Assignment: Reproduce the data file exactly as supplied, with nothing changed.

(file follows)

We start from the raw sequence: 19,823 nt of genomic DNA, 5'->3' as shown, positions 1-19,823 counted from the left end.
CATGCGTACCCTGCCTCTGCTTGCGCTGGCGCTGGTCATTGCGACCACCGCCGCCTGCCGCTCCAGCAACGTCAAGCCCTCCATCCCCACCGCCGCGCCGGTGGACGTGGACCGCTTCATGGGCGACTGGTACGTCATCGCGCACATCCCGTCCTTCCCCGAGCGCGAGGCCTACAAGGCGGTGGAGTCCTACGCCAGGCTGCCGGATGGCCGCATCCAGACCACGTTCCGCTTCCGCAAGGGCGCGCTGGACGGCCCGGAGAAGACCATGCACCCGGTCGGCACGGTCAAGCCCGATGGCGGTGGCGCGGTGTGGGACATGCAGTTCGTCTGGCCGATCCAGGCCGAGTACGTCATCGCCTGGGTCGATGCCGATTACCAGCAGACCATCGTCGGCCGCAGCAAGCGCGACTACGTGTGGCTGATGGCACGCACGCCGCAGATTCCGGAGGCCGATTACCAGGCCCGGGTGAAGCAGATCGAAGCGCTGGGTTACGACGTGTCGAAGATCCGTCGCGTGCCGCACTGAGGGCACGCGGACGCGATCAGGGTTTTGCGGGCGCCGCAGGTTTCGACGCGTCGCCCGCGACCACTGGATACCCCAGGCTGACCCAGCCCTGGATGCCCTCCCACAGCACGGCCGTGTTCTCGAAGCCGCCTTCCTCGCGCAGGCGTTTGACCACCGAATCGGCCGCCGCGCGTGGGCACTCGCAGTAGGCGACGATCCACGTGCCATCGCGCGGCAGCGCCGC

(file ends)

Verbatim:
We start from the raw sequence: 19,823 nt of genomic DNA, 5'->3' as shown, positions 1-19,823 counted from the left end.
CATGCGTACCCTGCCTCTGCTTGCGCTGGCGCTGGTCATTGCGACCACCGCCGCCTGCCGCTCCAGCAACGTCAAGCCCTCCATCCCCACCGCCGCGCCGGTGGACGTGGACCGCTTCATGGGCGACTGGTACGTCATCGCGCACATCCCGTCCTTCCCCGAGCGCGAGGCCTACAAGGCGGTGGAGTCCTACGCCAGGCTGCCGGATGGCCGCATCCAGACCACGTTCCGCTTCCGCAAGGGCGCGCTGGACGGCCCGGAGAAGACCATGCACCCGGTCGGCACGGTCAAGCCCGATGGCGGTGGCGCGGTGTGGGACATGCAGTTCGTCTGGCCGATCCAGGCCGAGTACGTCATCGCCTGGGTCGATGCCGATTACCAGCAGACCATCGTCGGCCGCAGCAAGCGCGACTACGTGTGGCTGATGGCACGCACGCCGCAGATTCCGGAGGCCGATTACCAGGCCCGGGTGAAGCAGATCGAAGCGCTGGGTTACGACGTGTCGAAGATCCGTCGCGTGCCGCACTGAGGGCACGCGGACGCGATCAGGGTTTTGCGGGCGCCGCAGGTTTCGACGCGTCGCCCGCGACCACTGGATACCCCAGGCTGACCCAGCCCTGGATGCCCTCCCACAGCACGGCCGTGTTCTCGAAGCCGCCTTCCTCGCGCAGGCGTTTGACCACCGAATCGGCCGCCGCGCGTGGGCACTCGCAGTAGGCGACGATCCACGTGCCATCGCGCGGCAGCGCCGC